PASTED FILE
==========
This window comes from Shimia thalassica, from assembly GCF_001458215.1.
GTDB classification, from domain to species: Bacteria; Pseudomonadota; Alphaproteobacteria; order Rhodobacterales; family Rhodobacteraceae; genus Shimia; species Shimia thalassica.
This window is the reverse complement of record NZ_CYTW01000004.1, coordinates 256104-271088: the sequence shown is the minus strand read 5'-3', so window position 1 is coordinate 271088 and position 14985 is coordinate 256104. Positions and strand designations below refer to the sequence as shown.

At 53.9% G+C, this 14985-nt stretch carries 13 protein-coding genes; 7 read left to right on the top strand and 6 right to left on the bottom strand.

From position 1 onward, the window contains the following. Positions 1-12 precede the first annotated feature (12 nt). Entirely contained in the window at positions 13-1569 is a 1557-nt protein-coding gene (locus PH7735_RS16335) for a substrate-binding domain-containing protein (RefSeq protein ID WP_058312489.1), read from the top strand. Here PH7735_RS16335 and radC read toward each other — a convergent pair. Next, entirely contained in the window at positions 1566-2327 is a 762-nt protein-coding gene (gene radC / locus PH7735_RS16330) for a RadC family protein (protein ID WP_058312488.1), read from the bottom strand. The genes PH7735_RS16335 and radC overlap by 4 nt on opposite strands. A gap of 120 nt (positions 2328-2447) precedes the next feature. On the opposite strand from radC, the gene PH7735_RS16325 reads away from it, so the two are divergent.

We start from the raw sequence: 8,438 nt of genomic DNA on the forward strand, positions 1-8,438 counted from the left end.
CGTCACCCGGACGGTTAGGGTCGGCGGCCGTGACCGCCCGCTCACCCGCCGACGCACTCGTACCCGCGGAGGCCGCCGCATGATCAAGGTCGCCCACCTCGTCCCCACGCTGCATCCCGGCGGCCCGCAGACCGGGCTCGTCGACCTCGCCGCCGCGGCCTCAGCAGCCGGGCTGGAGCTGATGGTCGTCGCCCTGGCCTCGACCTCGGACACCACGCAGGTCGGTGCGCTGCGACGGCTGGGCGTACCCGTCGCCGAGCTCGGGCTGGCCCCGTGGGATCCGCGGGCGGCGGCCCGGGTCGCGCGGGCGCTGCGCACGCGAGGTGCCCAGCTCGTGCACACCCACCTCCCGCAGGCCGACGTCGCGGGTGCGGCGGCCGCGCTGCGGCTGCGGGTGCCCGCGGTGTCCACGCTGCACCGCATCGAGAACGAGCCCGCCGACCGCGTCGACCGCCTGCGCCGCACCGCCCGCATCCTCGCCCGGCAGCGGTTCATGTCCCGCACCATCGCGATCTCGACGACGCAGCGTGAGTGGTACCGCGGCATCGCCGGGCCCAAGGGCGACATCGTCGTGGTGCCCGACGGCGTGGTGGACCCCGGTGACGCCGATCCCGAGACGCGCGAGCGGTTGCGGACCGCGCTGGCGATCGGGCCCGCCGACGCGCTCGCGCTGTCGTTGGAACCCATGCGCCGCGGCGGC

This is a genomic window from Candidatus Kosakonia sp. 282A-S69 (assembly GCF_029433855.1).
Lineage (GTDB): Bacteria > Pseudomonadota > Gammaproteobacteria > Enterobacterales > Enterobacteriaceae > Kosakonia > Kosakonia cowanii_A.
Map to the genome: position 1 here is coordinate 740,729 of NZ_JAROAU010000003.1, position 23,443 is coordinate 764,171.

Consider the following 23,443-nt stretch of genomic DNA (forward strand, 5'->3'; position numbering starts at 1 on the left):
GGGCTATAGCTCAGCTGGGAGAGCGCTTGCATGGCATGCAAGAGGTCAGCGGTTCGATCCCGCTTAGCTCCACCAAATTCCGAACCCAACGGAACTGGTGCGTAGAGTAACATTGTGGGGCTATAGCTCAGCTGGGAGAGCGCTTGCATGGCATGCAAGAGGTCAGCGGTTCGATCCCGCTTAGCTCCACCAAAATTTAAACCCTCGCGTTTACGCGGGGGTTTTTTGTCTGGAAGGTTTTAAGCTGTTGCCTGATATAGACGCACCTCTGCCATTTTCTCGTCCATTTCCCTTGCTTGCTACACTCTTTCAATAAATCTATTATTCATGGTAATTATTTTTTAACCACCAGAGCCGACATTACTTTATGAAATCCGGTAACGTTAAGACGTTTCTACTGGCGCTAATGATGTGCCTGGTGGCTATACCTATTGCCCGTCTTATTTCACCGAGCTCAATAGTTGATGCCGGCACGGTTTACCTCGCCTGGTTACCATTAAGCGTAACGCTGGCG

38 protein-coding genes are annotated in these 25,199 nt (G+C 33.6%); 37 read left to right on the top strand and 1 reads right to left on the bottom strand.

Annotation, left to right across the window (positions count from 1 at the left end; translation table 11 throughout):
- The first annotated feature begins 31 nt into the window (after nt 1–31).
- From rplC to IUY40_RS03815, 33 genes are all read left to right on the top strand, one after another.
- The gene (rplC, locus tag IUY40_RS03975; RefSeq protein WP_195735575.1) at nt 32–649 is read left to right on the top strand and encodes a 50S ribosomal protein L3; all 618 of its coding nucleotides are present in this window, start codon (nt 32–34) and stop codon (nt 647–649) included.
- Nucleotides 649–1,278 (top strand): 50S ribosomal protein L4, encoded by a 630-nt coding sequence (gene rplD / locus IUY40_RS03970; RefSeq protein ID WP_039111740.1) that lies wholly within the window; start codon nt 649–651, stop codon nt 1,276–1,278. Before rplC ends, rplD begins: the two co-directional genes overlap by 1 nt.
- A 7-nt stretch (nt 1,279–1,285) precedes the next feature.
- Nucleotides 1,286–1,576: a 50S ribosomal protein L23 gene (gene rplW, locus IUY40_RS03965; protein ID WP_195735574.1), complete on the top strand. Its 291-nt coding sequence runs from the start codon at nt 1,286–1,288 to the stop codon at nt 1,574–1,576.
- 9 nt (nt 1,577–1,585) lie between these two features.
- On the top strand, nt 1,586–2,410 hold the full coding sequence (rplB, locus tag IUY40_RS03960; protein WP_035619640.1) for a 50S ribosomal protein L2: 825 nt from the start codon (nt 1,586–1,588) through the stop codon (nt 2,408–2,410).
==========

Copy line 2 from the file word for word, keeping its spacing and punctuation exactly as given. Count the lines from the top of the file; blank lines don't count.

GTDB classification, from domain to species: Bacteria; Pseudomonadota; Alphaproteobacteria; order Rhodobacterales; family Rhodobacteraceae; genus Shimia; species Shimia thalassica.